1) The collapsing cavitation bubbles can erode the vane surface, especially when pumping water-based liquids.

2) Noise and vibration are increased, with possible shortened seal and bearing life.
3) The cavity areas will initially partially choke the impeller passages and reduce the pump performance. In extreme cases, total loss of pump developed head occurs. The value, by which the pressure in the pump suction exceeds the liquid vapour pressure, is expressed as a head of liquid and referred to as Net Positive Suction Head Available – (NPSHA). This is a characteristic of the system design. The value of NPSH needed at the pump suction to prevent the pump from cavitating is known as NPSH Required – (NPSHR). This is a characteristic of the pump design. The three undesirable effects of cavitation described above begin at different values of NPSHA and generally there will be cavitation erosion before there is a noticeable loss of pump head. However for a consistent approach, manufacturers and industry standards, usually define the onset of cavitation as the value of NPSHR when there is a head drop of 3% compared with the head with cavitation free performance. At this point cavitation is present and prolonged
operation at this point will usually lead to damage. It is usual therefore to apply a margin
bywhich NPSHA should exceed NPSHR. As would be expected, the NPSHR increases as the flow through the pump increases, see fig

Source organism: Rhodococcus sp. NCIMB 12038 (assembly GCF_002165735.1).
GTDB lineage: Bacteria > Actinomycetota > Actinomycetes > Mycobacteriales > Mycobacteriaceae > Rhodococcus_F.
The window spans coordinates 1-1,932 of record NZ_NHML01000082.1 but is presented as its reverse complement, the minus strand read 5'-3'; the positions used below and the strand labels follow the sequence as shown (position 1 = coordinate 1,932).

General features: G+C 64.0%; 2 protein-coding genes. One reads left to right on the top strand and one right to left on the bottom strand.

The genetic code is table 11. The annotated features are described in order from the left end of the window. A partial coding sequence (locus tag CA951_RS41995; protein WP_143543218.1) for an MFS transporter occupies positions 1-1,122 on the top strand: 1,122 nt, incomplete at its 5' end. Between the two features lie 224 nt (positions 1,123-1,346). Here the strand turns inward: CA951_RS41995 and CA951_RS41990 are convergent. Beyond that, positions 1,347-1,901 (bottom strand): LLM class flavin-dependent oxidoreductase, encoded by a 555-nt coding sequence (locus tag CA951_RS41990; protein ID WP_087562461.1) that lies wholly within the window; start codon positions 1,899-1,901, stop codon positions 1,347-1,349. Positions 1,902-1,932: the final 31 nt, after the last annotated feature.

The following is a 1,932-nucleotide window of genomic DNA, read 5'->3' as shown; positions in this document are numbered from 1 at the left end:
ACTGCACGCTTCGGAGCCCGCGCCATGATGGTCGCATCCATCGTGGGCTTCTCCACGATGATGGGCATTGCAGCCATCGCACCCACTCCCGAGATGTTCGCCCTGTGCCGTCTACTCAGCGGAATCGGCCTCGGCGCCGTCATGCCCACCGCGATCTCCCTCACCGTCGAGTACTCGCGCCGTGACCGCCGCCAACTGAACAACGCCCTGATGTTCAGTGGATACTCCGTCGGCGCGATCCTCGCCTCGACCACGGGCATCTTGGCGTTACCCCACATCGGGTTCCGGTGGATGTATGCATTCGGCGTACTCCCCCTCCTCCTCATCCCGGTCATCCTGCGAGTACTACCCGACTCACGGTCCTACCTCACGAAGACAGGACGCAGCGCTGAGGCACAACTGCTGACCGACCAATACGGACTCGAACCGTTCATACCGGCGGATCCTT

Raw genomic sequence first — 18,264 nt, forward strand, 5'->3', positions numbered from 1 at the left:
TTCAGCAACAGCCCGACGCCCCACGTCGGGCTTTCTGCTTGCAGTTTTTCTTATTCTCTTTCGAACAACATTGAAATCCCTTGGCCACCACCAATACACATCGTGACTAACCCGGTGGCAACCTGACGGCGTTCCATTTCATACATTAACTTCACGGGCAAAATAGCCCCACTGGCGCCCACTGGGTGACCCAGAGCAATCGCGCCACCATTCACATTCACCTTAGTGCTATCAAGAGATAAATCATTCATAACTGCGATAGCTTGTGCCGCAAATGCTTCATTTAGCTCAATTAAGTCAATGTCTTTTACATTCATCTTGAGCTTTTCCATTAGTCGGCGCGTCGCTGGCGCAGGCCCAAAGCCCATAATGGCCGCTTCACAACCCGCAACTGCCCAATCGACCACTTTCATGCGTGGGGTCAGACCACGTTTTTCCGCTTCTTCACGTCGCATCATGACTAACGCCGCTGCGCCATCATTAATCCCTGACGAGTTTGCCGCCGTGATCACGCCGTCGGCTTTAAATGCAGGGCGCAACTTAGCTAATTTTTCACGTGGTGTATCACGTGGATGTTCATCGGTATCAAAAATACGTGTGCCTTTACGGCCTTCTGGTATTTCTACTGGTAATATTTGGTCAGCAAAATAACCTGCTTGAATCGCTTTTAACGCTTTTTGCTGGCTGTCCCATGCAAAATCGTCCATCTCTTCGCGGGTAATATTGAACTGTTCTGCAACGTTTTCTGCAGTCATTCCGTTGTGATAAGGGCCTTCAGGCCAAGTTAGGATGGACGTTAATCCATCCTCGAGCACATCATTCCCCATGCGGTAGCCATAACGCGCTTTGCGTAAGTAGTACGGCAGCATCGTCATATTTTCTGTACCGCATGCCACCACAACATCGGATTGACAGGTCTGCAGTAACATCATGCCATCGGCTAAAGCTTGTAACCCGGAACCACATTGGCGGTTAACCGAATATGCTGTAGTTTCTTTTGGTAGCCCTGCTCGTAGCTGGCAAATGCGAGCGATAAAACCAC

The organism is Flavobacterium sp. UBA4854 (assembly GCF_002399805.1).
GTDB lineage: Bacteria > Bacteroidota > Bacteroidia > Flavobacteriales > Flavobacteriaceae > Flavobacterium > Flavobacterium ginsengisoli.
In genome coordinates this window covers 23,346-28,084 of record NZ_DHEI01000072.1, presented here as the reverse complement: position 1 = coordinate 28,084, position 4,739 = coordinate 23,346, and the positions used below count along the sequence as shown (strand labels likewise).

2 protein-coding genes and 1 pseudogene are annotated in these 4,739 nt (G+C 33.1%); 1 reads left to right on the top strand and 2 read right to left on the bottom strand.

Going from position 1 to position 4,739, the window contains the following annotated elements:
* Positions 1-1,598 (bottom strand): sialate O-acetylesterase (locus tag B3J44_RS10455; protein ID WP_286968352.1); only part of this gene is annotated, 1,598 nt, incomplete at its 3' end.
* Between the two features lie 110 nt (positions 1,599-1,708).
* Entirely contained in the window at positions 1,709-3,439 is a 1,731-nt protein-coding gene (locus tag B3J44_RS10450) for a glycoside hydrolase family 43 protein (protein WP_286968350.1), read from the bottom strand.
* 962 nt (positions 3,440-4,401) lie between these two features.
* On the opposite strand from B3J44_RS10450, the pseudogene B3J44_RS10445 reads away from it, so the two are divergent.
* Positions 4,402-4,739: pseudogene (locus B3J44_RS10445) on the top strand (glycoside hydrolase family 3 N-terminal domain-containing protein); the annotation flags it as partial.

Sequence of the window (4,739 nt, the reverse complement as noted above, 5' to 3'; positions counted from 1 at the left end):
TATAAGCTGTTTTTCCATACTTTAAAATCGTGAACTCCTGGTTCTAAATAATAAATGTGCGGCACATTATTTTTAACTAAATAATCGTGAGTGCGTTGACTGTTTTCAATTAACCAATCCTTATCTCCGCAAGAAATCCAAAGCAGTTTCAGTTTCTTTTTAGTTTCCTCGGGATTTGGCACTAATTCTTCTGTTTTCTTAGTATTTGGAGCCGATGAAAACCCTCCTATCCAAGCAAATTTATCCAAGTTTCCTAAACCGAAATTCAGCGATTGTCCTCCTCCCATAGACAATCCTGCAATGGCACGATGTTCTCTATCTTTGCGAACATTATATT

n addition, as flow increases in the suction pipework, friction losses also increase, giving a lower NPSHA at the pump suction, both of which give a greater chance that cavitation will occur. NPSHR also varies approximately with the square of speed in the same way as pump head and conversion of NPSHR from one speed to another can be made using the following equations.
It should be noted however that at very low speeds there is a minimum NPSHR plateau,
NPSHR does not tend to zero at zero speed It is therefore essential to carefully consider NPSH in variable speed pumping.

Flow Control Strategies
Pump control by varying speed
To understand how speed variation changes the duty point, the pump and system curves are over-laid. Two systems are considered, one with only friction loss and another where static head is high in relation to friction head. It will be seen that the benefits are different. In Figure

Figure Example of the Effect of Pump Speed Change in a System With Only Friction Loss

reducing speed in the friction loss system moves the intersection point on the system curve along a line of constant efficiency. The operating point of the pump, relative to its best efficiency point, remains constant and the pump continues to operate in its ideal region. The affinity laws are obeyed which means that there is a substantial reduction in power absorbed accompanying the reduction in flow and head, making variable speed the ideal control method for systems with friction loss. In a system where static head is high, as illustrated in Figure 6.16, the operating point for the pump moves relative to the lines of constant pump efficiency when the speed is changed. The reduction in flow is no longer proportional to speed. A small turn down in speed could give a big reduction in flow rate and pump efficiency, which could result in the pump operating in a region where it could be damaged if it ran for an extended period of time even at the lower speed. At the lowest speed illustrated, (1184 rpm), the pump does not generate sufficient head to pump any liquid into the system, i.e. pump efficiency and flow rate are zero and with energy

Figure Example for the Effect of Pump Speed Change with a System with High Static Head.